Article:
Tuesday, April 22, 2008

Review: Le Creuset Cookware

Okay, okay, everyone's been asking re: all the posts about the crap in cookware, which one is okay? We were so sad to retire our wedding Calphalon cookware because (1) nonstick surface and (2) aluminum.

Even too much iron is not good for you, so cast iron is not our everyday cookware, either.

We mostly were using Visions glass cookware, something that's been discontinued (and they can explode if the temperature change is too abrupt--eeek!), and that's what I use exclusively for our rice because I can see how it's doing (no more automatic rice cooker--sigh!). You can find them by scouring garage sales and Ebay. But sometimes we need something a bit more heavy duty.

Our chef friend tipped me off about Le Creuset, she mentioned that chefs like it because it's "non-reactive" with food. Aha, that says to me, does not leach crap into the food! Le Creuset has been made since 1925 in France and it's enamel over cast iron (makes for some heavy lifting). The enamel is inert and as long as you use enough oil, food doesn't stick. You can go straight from the fridge to the stove and then dishwasher. It says the knobs are okay to 325 degrees in the oven but they ARE plastic, so I'm not recommending that. It also takes a little more love and care--we only use wooden utensils with ours.

In the search for safe, inert cookware, I've also noted that some healthy advice types like Dr. Mercola have their own LeCreuset lookalike stuff. However, I will mention that we were given a Le Creuset lookalike (Belgian made) and it's become so pocked it looks like it has smallpox, and obviously the iron will be leaching through it. I do think you get what you pay for. The sticker price of the Le Creuset is scary, but remember to amortize it over 3 meals/day, 365 days/year and no icky teflon or aluminum of nickel (most stainless steel contains some nickel--if a magnet doesn't stick to it, there's enough corrupting nickel to make it un-magnetic. Nickel isn't going to do you a lot of health favors, either).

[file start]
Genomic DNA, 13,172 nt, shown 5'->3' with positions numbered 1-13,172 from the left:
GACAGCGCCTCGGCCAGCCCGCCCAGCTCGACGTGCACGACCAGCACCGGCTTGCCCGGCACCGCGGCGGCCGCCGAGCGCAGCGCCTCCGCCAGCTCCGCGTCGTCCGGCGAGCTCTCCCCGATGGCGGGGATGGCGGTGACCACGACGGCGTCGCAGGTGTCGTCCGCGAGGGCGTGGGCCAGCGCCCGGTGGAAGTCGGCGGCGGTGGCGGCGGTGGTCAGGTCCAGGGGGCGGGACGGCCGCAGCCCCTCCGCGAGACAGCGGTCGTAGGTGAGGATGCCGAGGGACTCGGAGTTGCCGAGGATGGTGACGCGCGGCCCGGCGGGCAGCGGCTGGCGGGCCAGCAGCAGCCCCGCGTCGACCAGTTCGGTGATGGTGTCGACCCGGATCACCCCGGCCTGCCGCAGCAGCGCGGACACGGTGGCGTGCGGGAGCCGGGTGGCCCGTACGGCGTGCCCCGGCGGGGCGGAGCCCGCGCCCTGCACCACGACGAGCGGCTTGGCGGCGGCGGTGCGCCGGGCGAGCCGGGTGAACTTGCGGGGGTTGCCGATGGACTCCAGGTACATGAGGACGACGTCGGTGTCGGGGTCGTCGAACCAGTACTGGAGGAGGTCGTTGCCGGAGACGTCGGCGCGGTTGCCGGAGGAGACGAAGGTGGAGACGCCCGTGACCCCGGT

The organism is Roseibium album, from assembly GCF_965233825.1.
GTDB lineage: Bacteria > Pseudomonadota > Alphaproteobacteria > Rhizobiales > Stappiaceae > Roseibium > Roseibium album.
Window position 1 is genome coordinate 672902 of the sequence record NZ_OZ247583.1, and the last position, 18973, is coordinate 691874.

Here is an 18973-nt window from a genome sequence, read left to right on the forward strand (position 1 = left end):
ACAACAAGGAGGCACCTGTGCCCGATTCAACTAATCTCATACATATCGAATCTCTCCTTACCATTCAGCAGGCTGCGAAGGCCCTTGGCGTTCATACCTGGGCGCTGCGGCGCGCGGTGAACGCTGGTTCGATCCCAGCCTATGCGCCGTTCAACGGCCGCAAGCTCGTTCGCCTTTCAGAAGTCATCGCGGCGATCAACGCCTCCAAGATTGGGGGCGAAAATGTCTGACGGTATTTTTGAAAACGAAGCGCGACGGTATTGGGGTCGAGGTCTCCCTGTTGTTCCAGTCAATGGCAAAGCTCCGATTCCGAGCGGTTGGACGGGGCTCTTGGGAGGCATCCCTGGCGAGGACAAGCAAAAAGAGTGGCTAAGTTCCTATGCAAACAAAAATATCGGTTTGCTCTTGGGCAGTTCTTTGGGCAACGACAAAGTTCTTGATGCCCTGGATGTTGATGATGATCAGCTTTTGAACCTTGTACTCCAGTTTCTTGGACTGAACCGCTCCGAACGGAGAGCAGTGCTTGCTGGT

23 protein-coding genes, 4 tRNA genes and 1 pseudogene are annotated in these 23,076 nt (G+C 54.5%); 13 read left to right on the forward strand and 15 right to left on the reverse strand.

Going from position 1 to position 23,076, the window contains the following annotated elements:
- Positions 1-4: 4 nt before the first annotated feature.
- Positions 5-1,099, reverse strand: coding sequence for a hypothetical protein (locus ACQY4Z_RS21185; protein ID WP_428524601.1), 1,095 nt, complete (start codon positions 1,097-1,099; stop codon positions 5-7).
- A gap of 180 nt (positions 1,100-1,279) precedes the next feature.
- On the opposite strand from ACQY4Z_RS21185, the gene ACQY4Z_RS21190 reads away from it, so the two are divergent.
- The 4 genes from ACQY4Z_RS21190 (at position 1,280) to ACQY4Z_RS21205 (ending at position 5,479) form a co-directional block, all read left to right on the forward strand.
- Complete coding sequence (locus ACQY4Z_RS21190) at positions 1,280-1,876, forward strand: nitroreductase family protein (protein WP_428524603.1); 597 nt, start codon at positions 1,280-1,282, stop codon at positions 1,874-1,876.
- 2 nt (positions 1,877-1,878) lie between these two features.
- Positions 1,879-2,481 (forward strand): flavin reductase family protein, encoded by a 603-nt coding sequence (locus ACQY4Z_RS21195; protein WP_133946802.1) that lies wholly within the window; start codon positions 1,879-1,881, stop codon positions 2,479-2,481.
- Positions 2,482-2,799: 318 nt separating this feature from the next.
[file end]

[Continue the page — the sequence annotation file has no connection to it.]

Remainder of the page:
Not to mention that it makes cooking a pleasure. Simmer a sauce all day, heat up milk for yogurt, sautee some onions and then add water for soup. Nice heat distribution, makes you want to wear a chef's toque, I like to threaten MAN FERTILITY with the very heavy fry pan (if only Silda Spitzer had had one of those!).

Treat yourself to a pot you'll use 151 different ways and a fry pan and you're set for good cookin' and good lookin'.

Check it out at www.LeCreuset.com

10 comments:

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Susan G said...

I use 42 year old Farberware (quick, the magnet!), cast iron about 35 years old, and several non-leCreuset lines of equal vintage. I doubt that it is possible to get too much iron from cooking (ditto wooden utensils) and they are non-stick by careful use for such a long time. Warning on enameled cast iron: if you add cold water to a very hot pot you explode the enamel -- made crunchy bits in a pot of buckwheat...instant retirement. It's satisfying to use heavy cookware. Thanks for the overview.

Green Fertility Marie said...

Thanks for the cooking tip, Susan! I had a glass pot explode 3 seconds AFTER I was peering at it quite intently.

And yes, I agree, iron is good for most people (e.g., make that spaghetti sauce in the cast iron!) but some autistic kids have a general metal imbalance (in which iron can feed yeast, etc), so I automatically nix the iron--thanks for prompting the clarification!!

Kayla said...

Do you know anything about 'Scanpan Classic Ceramic Titanium'...or about ceramic as a non-stick cooking surface alternative to teflon? I also thought I saw another brand on television recently advertising a new line of ceramic cookware. I am definitely looking to purge my kitchen of all teflon...

Green Fertility Marie said...

Hi Kayla,

Some ceramic crock pots have been shown to have lead (I think I did a post on this, just google). You cd get your own lead check test and try it yourself.

Le Creuset has been a favorite of chefs and seeing how well they wear (i.e., don't degrade) is very reassuring to me. I'm not sure if there is actually titanium in the product you are talking about, but keep in mind titanium is a heavy metal, too!

T Wupdi said...

Le Creuset Cookware? I'd be careful. Their iron products are probably ok but NOT their stoneware. Check out
http://www.mybeautifulbc.com/blogs/creusetExplodes.php#m

GreenFertility said...

Thanks, that's interesting to know. I am only writing about their enameled iron coated pots.

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Anonymous said...

You can get the Le creuset cookware if you shop carefully.

Find out exactly what you want. Call one of their outlet stores and ask what they have in seconds. Seconds have a slight imperfection that you can barely see for a discount.

They often have and additional 30% the seconds price and you can often get free shipping.

I recently bought a large pot from them at 50% less than amazon. If you live near an outlet store so much the better.

BKR said...

About your comments on Le Creuset. They have a new line that is supposedly non-staining. I called to inquiire if the non-staining element used is PFOA, a toxic chemical used for that purpose. I was informed that an answer would be e-mailed to me within 48 hours. All that arrived was an add for the same line (Signature). The line may be sold only through Williams-Sonoma. I have trusted the brand for almost 60 years but will never buy another pot from them.